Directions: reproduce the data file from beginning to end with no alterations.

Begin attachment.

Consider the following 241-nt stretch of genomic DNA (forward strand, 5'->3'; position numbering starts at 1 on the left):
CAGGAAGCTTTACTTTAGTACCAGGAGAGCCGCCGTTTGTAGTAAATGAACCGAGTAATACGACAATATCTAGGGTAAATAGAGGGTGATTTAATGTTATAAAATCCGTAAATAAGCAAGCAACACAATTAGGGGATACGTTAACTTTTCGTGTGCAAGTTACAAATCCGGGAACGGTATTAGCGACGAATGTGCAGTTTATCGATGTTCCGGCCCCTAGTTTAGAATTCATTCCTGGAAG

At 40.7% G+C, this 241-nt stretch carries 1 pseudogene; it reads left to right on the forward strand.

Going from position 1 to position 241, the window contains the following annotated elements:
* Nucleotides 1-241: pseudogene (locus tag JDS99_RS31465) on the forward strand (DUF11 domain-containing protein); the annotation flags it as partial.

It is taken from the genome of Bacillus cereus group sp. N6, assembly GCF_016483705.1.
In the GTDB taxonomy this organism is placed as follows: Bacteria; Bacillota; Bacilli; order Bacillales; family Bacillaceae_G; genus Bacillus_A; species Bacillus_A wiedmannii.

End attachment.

Consider the following 241-nt stretch of genomic DNA (forward strand, 5'->3'; position numbering starts at 1 on the left):
CAGGAAGCTTTACTTTAGTACCAGGAGAGCCGCCGTTTGTAGTAAATGAACCGAGTAATACGACAATATCTAGGGTAAATAGAGGGTGATTTAATGTTATAAAATCCGTAAATAAGCAAGCAACACAATTAGGGGATACGTTAACTTTTCGTGTGCAAGTTACAAATCCGGGAACGGTATTAGCGACGAATGTGCAGTTTATCGATGTTCCGGCCCCTAGTTTAGAATTCATTCCTGGAAG

At 40.7% G+C, this 241-nt stretch carries 1 pseudogene; it reads left to right on the forward strand.

Going from position 1 to position 241, the window contains the following annotated elements:
* Nucleotides 1-241: pseudogene (locus tag JDS99_RS31465) on the forward strand (DUF11 domain-containing protein); the annotation flags it as partial.

It is taken from the genome of Bacillus cereus group sp. N6, assembly GCF_016483705.1.
In the GTDB taxonomy this organism is placed as follows: Bacteria; Bacillota; Bacilli; order Bacillales; family Bacillaceae_G; genus Bacillus_A; species Bacillus_A wiedmannii.